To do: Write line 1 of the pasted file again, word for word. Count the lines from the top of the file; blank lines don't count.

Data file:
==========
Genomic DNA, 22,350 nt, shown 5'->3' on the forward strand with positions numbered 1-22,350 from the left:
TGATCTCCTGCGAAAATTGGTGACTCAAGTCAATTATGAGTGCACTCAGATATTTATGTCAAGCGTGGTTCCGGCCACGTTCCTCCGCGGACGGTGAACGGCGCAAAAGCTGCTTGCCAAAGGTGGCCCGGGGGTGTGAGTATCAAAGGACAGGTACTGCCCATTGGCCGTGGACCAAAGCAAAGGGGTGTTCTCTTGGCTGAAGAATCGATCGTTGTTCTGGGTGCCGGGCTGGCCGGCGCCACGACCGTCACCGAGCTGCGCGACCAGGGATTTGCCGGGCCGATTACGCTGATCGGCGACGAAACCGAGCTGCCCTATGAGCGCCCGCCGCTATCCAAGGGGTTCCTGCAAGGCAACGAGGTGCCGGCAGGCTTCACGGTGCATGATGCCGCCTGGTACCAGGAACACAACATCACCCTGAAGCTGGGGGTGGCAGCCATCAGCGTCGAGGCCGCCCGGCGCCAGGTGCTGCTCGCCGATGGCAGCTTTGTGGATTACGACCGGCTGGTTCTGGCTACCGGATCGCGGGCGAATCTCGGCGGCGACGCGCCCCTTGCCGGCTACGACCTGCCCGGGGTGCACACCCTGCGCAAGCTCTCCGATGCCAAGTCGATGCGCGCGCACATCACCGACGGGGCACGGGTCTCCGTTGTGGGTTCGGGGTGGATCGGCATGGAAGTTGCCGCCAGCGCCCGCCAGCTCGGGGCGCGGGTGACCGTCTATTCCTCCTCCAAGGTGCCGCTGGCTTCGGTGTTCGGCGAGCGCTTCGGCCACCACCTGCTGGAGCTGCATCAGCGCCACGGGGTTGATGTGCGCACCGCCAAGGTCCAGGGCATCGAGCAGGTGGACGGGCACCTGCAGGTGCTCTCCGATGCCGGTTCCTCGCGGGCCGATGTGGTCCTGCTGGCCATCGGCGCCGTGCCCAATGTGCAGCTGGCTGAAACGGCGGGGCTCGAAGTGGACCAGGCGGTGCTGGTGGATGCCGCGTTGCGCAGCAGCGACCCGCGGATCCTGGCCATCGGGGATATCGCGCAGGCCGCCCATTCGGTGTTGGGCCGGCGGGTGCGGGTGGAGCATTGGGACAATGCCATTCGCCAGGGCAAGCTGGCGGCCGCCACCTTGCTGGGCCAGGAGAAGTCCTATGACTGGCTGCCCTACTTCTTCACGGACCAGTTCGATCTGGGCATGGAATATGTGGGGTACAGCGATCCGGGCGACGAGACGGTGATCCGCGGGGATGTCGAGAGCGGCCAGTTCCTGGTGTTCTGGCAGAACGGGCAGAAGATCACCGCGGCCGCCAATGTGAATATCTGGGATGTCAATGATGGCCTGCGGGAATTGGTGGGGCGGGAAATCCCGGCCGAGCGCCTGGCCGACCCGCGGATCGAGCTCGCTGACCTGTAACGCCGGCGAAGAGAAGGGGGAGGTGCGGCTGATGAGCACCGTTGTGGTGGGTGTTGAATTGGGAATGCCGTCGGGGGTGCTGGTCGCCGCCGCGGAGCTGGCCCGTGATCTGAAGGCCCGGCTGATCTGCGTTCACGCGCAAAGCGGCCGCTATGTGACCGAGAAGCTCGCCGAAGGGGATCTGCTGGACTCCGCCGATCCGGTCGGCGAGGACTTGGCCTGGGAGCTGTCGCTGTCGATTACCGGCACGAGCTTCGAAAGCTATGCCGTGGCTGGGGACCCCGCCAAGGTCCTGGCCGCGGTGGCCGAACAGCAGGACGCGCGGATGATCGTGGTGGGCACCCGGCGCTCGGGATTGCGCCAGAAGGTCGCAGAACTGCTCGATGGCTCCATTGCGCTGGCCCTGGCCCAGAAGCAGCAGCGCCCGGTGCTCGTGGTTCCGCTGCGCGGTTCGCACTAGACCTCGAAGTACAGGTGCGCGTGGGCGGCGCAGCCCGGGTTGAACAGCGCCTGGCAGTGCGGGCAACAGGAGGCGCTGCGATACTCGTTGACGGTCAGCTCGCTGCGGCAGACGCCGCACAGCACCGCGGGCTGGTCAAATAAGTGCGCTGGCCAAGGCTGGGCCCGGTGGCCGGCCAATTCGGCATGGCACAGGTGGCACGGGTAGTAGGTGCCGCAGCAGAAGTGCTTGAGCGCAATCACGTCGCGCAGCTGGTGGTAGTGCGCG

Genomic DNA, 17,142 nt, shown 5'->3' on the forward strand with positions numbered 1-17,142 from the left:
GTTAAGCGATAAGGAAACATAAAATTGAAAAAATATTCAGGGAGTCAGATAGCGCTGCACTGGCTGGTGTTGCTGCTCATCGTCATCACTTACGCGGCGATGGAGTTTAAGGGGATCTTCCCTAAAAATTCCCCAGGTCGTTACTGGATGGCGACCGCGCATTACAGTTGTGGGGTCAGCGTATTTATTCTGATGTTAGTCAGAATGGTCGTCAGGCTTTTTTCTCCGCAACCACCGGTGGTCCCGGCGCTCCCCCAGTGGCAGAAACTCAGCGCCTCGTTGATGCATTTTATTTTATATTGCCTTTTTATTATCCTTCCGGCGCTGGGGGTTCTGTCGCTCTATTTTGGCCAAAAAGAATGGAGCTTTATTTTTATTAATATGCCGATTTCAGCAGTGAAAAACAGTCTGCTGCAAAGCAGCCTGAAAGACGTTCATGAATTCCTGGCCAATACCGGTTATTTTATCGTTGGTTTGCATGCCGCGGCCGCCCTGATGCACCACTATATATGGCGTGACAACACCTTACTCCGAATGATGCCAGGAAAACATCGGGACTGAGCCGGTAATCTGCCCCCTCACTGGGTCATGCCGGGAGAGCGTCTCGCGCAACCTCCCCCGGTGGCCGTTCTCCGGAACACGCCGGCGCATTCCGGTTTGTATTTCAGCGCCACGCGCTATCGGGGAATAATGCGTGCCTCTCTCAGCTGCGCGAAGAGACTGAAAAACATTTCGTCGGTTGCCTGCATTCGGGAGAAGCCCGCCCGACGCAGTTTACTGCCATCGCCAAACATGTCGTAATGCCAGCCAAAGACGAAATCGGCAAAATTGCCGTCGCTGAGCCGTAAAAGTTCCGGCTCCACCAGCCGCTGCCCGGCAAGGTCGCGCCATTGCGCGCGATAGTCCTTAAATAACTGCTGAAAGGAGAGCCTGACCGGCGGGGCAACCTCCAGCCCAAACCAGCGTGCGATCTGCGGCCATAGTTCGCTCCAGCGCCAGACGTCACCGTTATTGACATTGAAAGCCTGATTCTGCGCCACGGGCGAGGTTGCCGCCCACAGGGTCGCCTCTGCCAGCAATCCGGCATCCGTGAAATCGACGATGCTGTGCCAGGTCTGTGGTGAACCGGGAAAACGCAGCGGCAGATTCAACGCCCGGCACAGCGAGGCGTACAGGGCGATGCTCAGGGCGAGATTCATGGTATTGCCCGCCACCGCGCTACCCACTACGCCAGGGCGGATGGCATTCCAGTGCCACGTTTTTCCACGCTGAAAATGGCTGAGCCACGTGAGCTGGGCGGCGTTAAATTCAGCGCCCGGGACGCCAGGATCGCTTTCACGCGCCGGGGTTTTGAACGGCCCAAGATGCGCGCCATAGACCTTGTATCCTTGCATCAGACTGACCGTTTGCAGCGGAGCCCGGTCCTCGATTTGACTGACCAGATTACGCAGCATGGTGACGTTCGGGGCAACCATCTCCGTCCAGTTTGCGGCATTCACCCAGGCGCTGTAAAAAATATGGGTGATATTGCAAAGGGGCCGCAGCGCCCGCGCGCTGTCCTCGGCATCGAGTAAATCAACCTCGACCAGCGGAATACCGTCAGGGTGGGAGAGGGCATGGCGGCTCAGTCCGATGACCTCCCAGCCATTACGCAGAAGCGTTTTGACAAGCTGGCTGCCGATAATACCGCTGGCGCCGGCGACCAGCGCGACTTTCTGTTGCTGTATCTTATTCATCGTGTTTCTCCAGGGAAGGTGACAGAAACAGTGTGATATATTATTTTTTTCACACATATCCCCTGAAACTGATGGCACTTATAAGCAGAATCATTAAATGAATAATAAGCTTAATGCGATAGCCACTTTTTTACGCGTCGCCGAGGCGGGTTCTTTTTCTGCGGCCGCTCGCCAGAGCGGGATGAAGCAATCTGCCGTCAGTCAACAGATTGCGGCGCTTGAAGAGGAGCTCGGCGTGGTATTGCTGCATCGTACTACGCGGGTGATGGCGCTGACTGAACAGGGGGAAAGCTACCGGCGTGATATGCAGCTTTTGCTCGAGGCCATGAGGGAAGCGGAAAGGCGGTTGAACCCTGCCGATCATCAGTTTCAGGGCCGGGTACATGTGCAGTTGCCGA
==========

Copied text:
Genomic DNA, 22,350 nt, shown 5'->3' on the forward strand with positions numbered 1-22,350 from the left: